Pastoral launched as a cheese and sandwich shop, then opened this wine bar in 2012. It's very cozy, and all the food—cheese-focused, natch—works well with the interesting array of wines available by the glass.
This teeny taproom is a good stone’s throw from the hustle and muscle of Halsted Street’s rowdy boy bars, and that’s just the way this clientele likes it. Plenty of ladies hang here until the midnight hour, but the boys crash the party shortly thereafter, creating one of the few truly mixed queer scenes in the city.
You’ll never know how relaxing Celtic music can be until you spend an afternoon at this Scottish ale house. Listen closely as you hang out on the serene outdoor patio, eating fish-and-chips (it’s all-you-can-eat on Wednesdays and Fridays) and drinking from one of the best Scotch whiskey lists in the city—soon you’ll be humming along.
At this shoebox of a cocktail bar, the drinks are skillfully prepared, the crowd is kept to a minimum by the doorman, and the music never gets so loud that it drowns out your insights on Jean Genet. The clientele is mixed in age but not in gender—and everyone is on their best behavior, which makes it an altogether more sophisticated and adult experience than Elixir’s next-door sister, Hydrate.
Regular strut-through performances by talented female impersonators are a draw for straight and gay patrons alike at this popular night (and brunch) spot, as is the 100-plus strong martini list.
L & L Tavern is exactly what you would expect out of a dive bar—cheap beer, precarious stools and wobbly tables. Even though they only have drinks, no food, you'll want to hang out for hours at this friendly neighborhood spot.
What do you get when you put a sign on your door stating that nobody under the age of 23 can enter? A lot of college kids pissed off that they can’t hang out on the mod furniture under the faux stars, listening to the sing along–friendly soundtrack of Prince and Lenny Kravitz.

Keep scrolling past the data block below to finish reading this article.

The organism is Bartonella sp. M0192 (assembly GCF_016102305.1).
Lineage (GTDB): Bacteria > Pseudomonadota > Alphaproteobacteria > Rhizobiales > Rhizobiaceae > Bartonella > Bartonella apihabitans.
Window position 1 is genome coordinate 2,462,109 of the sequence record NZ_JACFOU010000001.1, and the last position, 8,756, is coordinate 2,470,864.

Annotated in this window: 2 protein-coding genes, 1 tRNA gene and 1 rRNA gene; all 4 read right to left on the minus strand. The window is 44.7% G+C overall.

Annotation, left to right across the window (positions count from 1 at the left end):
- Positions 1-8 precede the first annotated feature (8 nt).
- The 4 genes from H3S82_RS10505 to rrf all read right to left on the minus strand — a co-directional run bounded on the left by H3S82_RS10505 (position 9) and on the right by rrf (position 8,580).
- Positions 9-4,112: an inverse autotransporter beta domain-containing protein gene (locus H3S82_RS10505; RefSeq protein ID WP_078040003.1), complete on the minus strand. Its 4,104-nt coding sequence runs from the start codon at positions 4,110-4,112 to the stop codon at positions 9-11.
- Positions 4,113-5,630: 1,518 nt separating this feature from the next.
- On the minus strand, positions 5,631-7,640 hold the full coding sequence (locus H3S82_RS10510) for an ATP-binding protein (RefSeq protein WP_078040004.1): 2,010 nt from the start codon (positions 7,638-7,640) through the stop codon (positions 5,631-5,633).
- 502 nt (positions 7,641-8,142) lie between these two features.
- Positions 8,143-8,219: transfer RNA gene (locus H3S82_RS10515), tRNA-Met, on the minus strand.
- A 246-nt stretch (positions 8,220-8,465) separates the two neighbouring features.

This laid-back bar on the Boystown scene, which took over the former Circuit space in 2013, boasts a cloud-like overhead sculpture installation made up of 19,000 twinkling light bulbs. It also boasts a better selection of craft beers on tap than most bars on the Halsted strip, with elixirs like Magic Hat #9 and local brew Half Acre Daisy Cutter.
Hydrate, Halsted's and Elixir owner Marc Liberson expands his Boystown mini-empire, turning the former Buck's Saloon into a barcade with classic video games from Dig Dug to Donkey Kong. As for drinks, Replay focuses on local and craft beers (26 on tap) and bourbon—a welcome addition to a strip where sugary-sweet mixed drinks and mass-market brews are the norm. The spruced-up patio remains a warm-weather attraction.
A relatively recent entry among the Sidetracks and Roscoe's-es of the Halsted strip, this popular gay spot contrasts fairly elegant, classic decor with theme nights that wax nostalgic for college debauchery, like Frat Night Thursday.
This huge beer garden turns into a laid-back college reunion on weekend nights in summer, with people crammed in at the outdoor bar. In colder months, the attention turns to the more sophisticated picks on the beer list and the slabs of ribs that go a long way toward warming the belly.
This huge Boystown hot spot gets packed, but there are six big rooms, an open-air courtyard and a lush rooftop deck, so you can move around till you find a spot to sip your slushy drink. A longstanding anchor of the Halsted strip, Sidetrack also plays host to a steady stream of community-minded fundraisers and events.
This bare-bones dive is known for its constant stream of live bands and for being one of the oldest bars on Halsted. It's pretty dark inside, but the drinks are cheap, Jell-O shots come out on weekends and it's a low-key spot for a drink in the neighborhood.